cost-effectiveness ratio

cost-effectiveness ratio

The ratio of the costs of a healthcare intervention (compared to the alternative—e.g., non-intervention or best alternative treatment) to the change in effects of the intervention—e.g., avoiding a relapse in a cancer patient, heart attack in a hypertensive patient.
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The incremental cost-effectiveness ratio for PCI, compared with OMT at 3 years was attractive at $1,600 per quality-adjusted life-year gained.
The drug was found to be within the threshold of what is considered a cost-effective use of NHS resources as the cost-effectiveness ratio for the treatment followed by best supportive care, in comparison to supportive care alone, was [pounds sterling]23,115 per QALY gained.
The optimal package's incremental cost-effectiveness ratio is $1454/QALY (quality-adjusted life year) over 5 years and $2380/QALY over 30 years.
Despite the sensitivity of cost-effectiveness ratio, the range across which ICER varied didn't alter any of the results.
EVEN IF THE PRICE of tenofovir, which is anticipated to become generic next year, cuts the cost of HIV preexposure prophylaxis by 65%, and even if this in turn drops the incremental cost-effectiveness ratio of preexposure prophylaxis among drug injectors to $100,000 or less per QALY, the overall price for this kind of program would still be $17 billion over a 20-year period.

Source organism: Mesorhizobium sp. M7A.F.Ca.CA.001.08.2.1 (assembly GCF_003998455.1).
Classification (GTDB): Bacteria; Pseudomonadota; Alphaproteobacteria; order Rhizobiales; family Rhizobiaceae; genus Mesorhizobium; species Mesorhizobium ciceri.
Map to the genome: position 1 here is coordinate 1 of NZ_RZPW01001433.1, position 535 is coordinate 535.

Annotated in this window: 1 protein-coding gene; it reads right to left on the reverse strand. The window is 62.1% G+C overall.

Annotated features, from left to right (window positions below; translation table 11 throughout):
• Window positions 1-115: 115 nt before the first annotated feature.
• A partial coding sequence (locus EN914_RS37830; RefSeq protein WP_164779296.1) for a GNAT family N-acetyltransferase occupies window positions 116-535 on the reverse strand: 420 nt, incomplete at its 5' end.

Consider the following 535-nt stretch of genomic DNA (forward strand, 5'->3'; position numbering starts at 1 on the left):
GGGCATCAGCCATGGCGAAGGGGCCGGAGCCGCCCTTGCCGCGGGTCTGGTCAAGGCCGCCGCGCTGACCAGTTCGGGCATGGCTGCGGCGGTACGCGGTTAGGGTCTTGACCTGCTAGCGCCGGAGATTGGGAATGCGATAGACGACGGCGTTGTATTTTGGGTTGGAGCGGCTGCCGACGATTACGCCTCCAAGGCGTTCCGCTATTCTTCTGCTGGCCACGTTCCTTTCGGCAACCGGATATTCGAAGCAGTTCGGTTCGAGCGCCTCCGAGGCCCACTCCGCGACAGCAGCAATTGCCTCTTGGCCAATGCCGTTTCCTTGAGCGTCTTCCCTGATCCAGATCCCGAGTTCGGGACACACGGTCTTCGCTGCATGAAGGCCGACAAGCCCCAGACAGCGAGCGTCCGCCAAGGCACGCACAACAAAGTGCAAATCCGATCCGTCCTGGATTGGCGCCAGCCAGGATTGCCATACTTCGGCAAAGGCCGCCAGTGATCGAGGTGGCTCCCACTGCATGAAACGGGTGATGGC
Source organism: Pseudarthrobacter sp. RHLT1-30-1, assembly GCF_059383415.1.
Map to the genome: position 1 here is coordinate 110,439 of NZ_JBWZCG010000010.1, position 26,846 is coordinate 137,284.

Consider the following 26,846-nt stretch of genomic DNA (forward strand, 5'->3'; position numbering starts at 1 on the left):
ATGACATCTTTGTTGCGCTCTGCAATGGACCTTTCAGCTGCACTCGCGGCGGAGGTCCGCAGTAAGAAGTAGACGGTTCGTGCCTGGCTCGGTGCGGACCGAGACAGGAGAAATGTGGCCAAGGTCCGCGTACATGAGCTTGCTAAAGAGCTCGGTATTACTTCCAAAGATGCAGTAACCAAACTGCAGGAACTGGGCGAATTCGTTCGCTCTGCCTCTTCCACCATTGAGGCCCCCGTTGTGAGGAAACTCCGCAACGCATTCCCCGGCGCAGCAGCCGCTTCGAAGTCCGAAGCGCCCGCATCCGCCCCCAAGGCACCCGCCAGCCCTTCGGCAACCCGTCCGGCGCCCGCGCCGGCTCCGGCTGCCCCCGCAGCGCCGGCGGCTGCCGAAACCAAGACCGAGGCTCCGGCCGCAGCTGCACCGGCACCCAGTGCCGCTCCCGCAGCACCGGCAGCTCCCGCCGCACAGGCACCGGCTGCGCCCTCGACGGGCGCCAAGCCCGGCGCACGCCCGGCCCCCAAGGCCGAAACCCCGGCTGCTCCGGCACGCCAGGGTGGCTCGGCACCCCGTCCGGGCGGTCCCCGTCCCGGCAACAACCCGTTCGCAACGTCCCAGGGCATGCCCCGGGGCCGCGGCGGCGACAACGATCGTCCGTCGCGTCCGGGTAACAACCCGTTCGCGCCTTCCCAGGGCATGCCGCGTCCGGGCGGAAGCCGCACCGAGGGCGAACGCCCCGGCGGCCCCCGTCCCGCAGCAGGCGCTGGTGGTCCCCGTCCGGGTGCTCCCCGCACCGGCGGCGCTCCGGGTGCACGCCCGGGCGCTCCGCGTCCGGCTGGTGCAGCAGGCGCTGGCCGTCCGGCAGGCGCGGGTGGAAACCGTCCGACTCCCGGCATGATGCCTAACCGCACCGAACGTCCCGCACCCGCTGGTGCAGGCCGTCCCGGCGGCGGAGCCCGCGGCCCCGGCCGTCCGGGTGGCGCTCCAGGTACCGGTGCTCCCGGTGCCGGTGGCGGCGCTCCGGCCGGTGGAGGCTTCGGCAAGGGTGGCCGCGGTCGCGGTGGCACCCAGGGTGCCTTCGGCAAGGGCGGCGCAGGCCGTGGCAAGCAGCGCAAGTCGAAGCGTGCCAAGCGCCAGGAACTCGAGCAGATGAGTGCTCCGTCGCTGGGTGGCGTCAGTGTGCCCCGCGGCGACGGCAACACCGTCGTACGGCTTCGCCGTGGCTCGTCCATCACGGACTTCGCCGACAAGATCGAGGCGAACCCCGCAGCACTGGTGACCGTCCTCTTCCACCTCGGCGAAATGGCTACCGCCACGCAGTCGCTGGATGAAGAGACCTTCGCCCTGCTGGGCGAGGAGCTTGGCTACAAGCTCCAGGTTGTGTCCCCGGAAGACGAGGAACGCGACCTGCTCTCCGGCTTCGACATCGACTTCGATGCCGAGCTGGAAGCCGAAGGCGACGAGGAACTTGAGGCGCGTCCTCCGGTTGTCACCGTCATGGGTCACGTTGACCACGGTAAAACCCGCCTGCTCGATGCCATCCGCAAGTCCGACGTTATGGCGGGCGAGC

In addition, Entresto increased life expectancy at an incremental cost-effectiveness ratio consistent with other high-value widely accepted cardiovascular interventions such as implantable cardioverter defibrillators (ICDs) and cholesterol-lowering statins before they became generic.
Data were analyzed by comparing both strategies in the base case, by reporting crude costs, clinical outcomes, and efficiency indicators such as: Cost-Effectiveness Rate (CER) and Incremental Cost-Effectiveness Ratio (ICER).
At a reduced price of US$ 7 and US$ 13 per dose, vaccination would have an even more favorable cost-effectiveness ratio for the three countries analyzed.
Under that scenario, at a genetic testing cost of $2,580, the incremental cost-effectiveness ratio is $50,000 per additional quality-adjusted life year, which meets the definition of cost-effectiveness widely accepted by health policy makers.
The cost-effectiveness ratio for supplemental ultrasonography was $325,000 per QALY gained (range, $112,000-$766,000).
7) Considering that there is growing use of opioids for the relief of moderate to severe pain, (8) there is a need to determine the cost-effectiveness ratio of the different drug combinations available for the management of acute pain in Colombia.
Economic data demonstrated that the use of the genomic assay is cost effective as part of a standardised method for metastatic cancer diagnosis, with an incremental cost-effectiveness ratio of USD 50,273 (EUR 36,914)/quality-adjusted life year, which compares favourably to the society's willingness-to-pay threshold in oncology of at least USD 100,000/quality-adjusted life year.